Artificial intelligence in agriculture in India has immense potential. Farmers are unable to predict weather patterns or crop yields accurately, making it difficult for them to make informed financial and operational decisions. Since 2016, three various farming applications have been developed and applied for use in these communities. Here’s how smart farming in India has helped increase crop yield by as much as 30%!
1. AI-sowing app by Microsoft
Microsoft and a local non-profit, non-governmental agricultural research organization, International Crops Research Institute for the Semi-Arid Tropics (ICRISAT), collaboratively developed AI-sowing app. The app is powered by Microsoft Cortana Intelligence Suite and Power Business Intelligence.
The Cortana Intelligence Suite includes technology that helps to increase the value of data by converting it into readily actionable forms. Using this technology, the app is able to use weather models and data on local crop yield and rainfall to more accurately predict and advise local farmers on when they should plant their seeds.
In June 2016, a test pilot for the AI-sowing app was launched with 175 farmers in Andhra Pradesh. The farmers benefiting from this application didn’t incur any upfront capital expenditures such as installing sensors in their fields or purchasing smartphones, but merely needed a simple mobile device capable of receiving text messages.
Throughout the summer, the app sent 10 sowing advisory SMS messages to farmers in their native language, Telugu. The sowing-related text messages gave crucial information related to planting times, weed-management, fertilizer application and harvesting. Alongside the app, a personalized village advisory dashboard was set up to enable local government officials to provide insights about general soil health, fertilizer recommendations and seven-day weather forecasts.
Higher yields from AI in agriculture
An impact assessment of the 175 farmers in the pilot group reflected a 30% increase in their crop yield per hectare. Farmers interviewed regarded the advisory messages as helpful for protecting their crops and for effective land preparation, management and sowing.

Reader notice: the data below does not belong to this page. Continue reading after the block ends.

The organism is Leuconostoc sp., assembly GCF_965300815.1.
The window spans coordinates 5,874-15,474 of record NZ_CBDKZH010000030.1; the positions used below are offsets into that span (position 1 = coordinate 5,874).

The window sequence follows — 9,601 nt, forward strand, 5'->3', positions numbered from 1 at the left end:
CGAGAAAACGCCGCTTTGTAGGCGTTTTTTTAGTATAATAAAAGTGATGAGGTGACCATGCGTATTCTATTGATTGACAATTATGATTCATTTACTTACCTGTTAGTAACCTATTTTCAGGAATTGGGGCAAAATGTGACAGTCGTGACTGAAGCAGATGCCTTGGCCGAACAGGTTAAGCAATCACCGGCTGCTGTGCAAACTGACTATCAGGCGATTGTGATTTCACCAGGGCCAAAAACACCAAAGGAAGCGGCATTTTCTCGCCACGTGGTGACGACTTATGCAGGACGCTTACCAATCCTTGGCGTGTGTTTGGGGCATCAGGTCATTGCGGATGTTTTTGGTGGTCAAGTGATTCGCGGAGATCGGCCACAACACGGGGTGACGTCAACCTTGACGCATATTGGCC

In 2017, the pilot was expanded to more than 3,000 farmers in Andhra Pradesh and the neighbouring state of Karnataka. In 2017, this expanded group of farmers receiving the AI-sowing app advisory text messages had 10–30% higher yields per hectare.
2. Price forecasting model
The lack of information about market conditions is problematic for smallholder farmers. Farmers often feel compelled to sell their products to middlemen who exploit this knowledge asymmetry to their advantage. India also suffers from inadequate participation of agricultural produce marketing organizations that could advise farmers on global projections of demand and supply.
Within the context of the pricing issues, the Karnataka government and Microsoft signed a memorandum of understanding (MoU) in October 2017 reaffirming their commitment to creating technology-oriented smart farming solutions for farmers in India and declaring a plan to develop an AI price forecasting model. The Karnataka Agricultural Price Commission (KAPC) and Microsoft worked together to develop a multi-variate commodity price forecasting model by combining artificial intelligence, cloud machine learning, satellite-imaging and other advanced technologies.
How AI predicted prices
The model considers datasets on historical sowing areas, production yields, weather patterns and other relevant information, and it uses remote sensing data from geo-stationary satellite images to predict crop yields at every stage of the farming process. The resulting output from the model includes predictions about arrival dates and crop volumes, enabling local governments and farmers to predict commodity prices three months in advance for major crop markets. With this information the Karnataka government can more accurately plan ahead to set the minimum support price.
According to Microsoft, the model is now scalable, efficient, and ready to be applied to other crops and to other regions around India. The summer 2018 harvest season was the first season in which the model was applied.
3. Infosys Precision Crop Management
The population of India is continuing to grow at a rapid pace, which is placing an increasing demand on the already inadequate food supply. Combined with growing climate change and the shortage of arable land, the agricultural sector is faced with a challenge of exploring new ways of increasing the output, for less.
Using the Internet of Things (IoT) technologies, Infosys has built a precision crop management testbed to address this need. This testbed will improve crop productivity through the analysis of highly granular, real-time sensor data. The testbed will initially focus on improving crop yield through the analysis of real-time data, from environmental sensors located in commercial crop fields.
These three examples of AI in agriculture signify the willingness of the Government of India to facilitate social prosperity through digital farming in India. Although the implementation of artificial intelligence in agriculture in India is still at an early stage, they have been hailed as promising success stories.